you ask why
I write of budding
spring and rising

sap would you rather I wrote
of razor wire and cold
scrubland

mother
the chiseled ivory of your sleeping
face your paper eyelids gliding

shut like
bricks in the wall
of your sleeping

face mother the deep miles
of night sky with no moon

One poem seems to describe some sort of political activist. As with most of the poems in the book, the language keeps luring me back to re-read it until I think I have a pretty firm idea of what it’s about, but who’d want to be sure? See what you think:

underlie

what is it like living with your body
splayed your whole body
spread tense up to the thin wires
of your brown hair the all of you threaded
through the squirming loam
the itching seas of this
planet

a stick figure with pigtails and
squeaky voice runs back and forth
across your muscle across all your pitched
nerve calling in from Zinguinchor from
Dili blogging from Cali from
Baghdad exploding in chipmunk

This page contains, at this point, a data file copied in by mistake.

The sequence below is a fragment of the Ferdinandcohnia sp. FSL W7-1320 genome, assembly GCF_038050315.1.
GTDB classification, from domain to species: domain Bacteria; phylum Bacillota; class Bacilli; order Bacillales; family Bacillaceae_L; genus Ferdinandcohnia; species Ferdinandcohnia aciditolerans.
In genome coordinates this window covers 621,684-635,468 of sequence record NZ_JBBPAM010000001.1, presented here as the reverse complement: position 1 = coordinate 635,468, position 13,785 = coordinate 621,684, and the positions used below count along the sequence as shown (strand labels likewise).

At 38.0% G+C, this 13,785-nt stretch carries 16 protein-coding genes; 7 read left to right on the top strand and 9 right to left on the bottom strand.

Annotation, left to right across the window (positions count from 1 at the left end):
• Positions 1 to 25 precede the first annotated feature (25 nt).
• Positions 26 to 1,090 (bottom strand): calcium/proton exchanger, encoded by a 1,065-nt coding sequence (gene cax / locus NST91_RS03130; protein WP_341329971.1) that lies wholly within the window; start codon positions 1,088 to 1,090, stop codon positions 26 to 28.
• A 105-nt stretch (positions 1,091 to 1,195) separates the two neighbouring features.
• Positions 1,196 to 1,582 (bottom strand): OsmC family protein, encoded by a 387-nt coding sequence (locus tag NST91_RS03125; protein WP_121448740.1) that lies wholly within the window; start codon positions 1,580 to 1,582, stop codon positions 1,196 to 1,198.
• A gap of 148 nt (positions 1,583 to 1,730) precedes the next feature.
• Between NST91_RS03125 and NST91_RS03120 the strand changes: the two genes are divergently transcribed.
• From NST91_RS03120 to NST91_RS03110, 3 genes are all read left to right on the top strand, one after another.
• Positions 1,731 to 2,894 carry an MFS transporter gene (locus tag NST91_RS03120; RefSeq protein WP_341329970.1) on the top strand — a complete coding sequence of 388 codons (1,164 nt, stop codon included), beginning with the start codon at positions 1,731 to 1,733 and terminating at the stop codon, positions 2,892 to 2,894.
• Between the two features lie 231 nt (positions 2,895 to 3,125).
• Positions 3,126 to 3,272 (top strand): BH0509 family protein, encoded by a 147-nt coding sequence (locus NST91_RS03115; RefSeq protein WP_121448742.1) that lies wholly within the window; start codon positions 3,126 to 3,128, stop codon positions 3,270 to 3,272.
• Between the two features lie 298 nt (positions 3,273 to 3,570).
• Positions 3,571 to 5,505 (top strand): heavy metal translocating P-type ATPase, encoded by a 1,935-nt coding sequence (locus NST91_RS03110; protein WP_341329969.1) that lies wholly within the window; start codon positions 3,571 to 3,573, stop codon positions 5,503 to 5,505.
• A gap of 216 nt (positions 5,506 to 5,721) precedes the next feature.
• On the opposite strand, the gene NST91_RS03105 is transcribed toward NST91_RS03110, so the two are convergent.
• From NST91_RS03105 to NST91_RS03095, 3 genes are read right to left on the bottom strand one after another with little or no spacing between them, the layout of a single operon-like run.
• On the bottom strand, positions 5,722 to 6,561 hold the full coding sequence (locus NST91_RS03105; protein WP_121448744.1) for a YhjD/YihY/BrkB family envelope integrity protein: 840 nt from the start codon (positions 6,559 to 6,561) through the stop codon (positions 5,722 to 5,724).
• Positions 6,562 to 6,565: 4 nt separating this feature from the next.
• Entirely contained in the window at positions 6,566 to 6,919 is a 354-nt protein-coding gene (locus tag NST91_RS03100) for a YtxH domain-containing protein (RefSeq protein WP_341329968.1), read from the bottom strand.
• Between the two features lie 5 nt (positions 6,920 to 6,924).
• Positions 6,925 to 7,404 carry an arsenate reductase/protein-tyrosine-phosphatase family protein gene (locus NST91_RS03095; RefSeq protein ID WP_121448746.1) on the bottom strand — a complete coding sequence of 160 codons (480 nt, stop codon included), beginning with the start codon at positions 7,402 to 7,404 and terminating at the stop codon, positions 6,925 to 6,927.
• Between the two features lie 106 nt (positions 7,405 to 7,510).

outrage in small burning
agony

and you
keep the position taken swaying
like the first like the only
hammock

A thoroughly modern subject there, perhaps, but what I find especially attractive are the animistic elements: that squirming loam, those itching seas, even the thin wires and animated stick figure in which I recognize a bit of myself. This is the kind of book that makes me want to seek deeper and more meaningful connections to the earth. It may seem strange to say about a book whose availability in multiple electronic formats is one of its selling points, but after reading Forever Will End on Thursday, I wanted nothing more than to leave the computer and go for a walk in the rain-drenched woods. And so I did.

I’m reading a book a day for Poetry Month, but I’m also hoping some folks will join me and fellow poet-blogger Kristin Berkey-Abbott to read just four of those books. Details here.

15 Comments


  1. Thanks so much for this very kind review, Dave! Glad you found things to like in the collection and very grateful you made the time to write your thoughts down. Best always, Nic